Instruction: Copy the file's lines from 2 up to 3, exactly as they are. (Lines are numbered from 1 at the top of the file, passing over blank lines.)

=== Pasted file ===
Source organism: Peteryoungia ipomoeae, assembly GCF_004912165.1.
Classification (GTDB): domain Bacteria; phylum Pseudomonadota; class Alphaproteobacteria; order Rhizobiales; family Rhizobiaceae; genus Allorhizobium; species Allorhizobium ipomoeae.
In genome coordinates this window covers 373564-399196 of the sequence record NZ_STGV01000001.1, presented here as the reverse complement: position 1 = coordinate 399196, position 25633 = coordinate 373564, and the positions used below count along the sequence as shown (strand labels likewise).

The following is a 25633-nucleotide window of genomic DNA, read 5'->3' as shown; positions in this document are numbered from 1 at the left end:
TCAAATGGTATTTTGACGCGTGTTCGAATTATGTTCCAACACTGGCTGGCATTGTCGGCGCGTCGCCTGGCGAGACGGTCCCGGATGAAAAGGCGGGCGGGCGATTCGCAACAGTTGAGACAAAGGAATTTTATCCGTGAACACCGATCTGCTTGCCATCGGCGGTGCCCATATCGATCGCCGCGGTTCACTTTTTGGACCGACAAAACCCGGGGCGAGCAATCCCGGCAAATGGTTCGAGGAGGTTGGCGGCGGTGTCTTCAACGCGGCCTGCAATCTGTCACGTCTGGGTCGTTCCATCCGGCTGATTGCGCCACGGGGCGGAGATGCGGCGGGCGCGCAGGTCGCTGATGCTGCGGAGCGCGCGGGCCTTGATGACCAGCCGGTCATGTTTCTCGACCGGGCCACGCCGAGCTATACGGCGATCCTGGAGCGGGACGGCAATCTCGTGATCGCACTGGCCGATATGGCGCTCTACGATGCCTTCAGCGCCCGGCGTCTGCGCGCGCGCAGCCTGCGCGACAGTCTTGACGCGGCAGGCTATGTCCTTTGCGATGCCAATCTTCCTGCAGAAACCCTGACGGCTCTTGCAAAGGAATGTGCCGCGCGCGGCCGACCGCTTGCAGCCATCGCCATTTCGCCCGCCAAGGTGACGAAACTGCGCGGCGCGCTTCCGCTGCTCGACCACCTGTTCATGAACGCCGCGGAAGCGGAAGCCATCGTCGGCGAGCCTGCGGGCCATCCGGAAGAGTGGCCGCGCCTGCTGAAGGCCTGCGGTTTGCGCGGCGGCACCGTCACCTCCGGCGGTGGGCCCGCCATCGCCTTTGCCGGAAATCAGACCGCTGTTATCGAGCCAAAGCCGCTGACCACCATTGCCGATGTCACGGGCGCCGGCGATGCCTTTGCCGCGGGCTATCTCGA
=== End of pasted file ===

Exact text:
Classification (GTDB): domain Bacteria; phylum Pseudomonadota; class Alphaproteobacteria; order Rhizobiales; family Rhizobiaceae; genus Allorhizobium; species Allorhizobium ipomoeae.
In genome coordinates this window covers 373564-399196 of the sequence record NZ_STGV01000001.1, presented here as the reverse complement: position 1 = coordinate 399196, position 25633 = coordinate 373564, and the positions used below count along the sequence as shown (strand labels likewise).